Russian riot police detain a young female demonstrator during an opposition rally in central Moscow on March 26

Russian riot police detain a young female demonstrator during an opposition rally in central Moscow on March 26



The surge in opposition activity by members of this generation suggests Navalny has struck a chord with a demographic raised and schooled under Putin -- and which has largely been seen as apolitical, or outright pro-Kremlin.

Navalny, a 40-year-old lawyer and anticorruption campaigner, announced in December that he would run for president next year despite being barred by a recent conviction on what he calls trumped up charges. He is seeking to elevate his profile nationwide by opening campaign offices across the country, hoping he can strong-arm the Kremlin into allowing him to compete, lest Putin appear weak.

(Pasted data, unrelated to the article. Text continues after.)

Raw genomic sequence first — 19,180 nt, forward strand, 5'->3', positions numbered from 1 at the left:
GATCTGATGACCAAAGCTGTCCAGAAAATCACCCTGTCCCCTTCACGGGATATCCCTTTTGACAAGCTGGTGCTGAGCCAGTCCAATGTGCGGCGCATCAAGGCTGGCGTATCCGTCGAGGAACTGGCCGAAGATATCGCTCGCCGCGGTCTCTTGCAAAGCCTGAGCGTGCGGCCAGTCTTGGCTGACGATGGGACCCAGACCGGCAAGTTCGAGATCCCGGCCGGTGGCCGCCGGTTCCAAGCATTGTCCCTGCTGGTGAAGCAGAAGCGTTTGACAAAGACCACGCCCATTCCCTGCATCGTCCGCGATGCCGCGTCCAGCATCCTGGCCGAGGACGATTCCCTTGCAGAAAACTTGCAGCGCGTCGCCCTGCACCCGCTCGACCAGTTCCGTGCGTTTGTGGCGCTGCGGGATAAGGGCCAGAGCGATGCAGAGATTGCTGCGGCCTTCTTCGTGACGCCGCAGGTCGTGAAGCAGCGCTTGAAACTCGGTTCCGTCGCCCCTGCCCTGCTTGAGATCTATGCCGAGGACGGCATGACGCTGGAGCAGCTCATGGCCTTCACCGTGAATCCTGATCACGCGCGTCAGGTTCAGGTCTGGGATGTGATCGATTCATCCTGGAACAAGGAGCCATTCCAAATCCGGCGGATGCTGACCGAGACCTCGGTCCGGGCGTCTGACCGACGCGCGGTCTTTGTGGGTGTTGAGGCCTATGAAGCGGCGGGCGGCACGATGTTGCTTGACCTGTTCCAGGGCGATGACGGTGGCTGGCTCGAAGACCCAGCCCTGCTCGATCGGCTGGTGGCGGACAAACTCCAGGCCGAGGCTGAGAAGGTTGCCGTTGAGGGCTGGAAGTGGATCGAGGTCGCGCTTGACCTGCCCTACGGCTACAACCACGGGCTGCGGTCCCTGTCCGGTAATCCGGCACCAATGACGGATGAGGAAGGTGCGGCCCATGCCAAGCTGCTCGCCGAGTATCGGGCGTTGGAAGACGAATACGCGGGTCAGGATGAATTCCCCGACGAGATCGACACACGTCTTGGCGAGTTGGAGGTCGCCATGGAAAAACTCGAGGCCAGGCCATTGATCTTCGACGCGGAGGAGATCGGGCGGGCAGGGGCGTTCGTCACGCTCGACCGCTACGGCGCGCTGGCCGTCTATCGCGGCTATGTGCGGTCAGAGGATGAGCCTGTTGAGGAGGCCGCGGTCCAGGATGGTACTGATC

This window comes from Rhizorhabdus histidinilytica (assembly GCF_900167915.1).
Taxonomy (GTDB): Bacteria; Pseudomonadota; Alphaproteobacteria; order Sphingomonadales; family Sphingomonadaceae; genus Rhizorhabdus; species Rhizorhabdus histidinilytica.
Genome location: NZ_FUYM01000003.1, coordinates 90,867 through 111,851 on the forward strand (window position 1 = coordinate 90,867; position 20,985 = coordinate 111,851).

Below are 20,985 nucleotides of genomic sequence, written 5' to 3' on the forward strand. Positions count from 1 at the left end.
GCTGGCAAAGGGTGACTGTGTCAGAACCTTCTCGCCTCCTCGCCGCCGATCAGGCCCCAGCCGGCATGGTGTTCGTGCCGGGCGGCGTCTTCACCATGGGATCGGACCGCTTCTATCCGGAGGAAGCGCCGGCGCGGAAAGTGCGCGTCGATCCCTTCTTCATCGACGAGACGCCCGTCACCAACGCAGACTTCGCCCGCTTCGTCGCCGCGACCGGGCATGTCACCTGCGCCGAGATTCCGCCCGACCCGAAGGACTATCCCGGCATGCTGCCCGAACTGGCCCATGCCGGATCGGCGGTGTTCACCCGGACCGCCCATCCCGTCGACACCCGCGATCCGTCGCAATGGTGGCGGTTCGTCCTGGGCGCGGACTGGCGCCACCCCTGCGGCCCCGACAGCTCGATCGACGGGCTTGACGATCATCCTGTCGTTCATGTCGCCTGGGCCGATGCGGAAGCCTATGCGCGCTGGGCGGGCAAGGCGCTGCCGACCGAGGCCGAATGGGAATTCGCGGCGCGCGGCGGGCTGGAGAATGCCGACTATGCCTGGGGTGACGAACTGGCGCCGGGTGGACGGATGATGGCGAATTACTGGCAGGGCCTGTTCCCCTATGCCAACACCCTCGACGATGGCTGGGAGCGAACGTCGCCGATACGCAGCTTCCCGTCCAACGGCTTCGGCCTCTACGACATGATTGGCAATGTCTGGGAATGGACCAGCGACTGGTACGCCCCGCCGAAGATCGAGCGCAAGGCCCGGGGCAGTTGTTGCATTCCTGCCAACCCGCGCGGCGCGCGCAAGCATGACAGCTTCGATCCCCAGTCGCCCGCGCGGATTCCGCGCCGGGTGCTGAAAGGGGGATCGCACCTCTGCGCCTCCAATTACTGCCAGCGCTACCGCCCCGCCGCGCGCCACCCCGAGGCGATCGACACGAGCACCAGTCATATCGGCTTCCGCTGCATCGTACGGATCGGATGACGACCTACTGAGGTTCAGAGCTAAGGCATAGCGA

Youth Calls

There were no figures available for the ages of protesters on March 26, but the youthfulness of the crowd on the streets was widely noted by newspapers with headlines like "Youth Calls," "New Wave," and "School Years Of Protest."

The Kommersant business daily estimated "almost half" were schoolchildren or university students, while Stepanov and other Navalny activists rejected the notion of throngs of schoolchildren, saying that between 40 and 60 percent were between the ages of 18 and 25.

Ksenia Fadeyeva, the 25-year-old head of Navalny's election campaign headquarters in the Siberian city of Tomsk -- where organizers boasted a turnout of 1,500 -- told RFE/RL that the lion's share of demonstrators there were between these ages.

"There were a lot of young people, but it's wrong to say they were all schoolchildren," Fadeyeva said. "There were schoolchildren, but it was mainly students who came to our action, as it was across the country."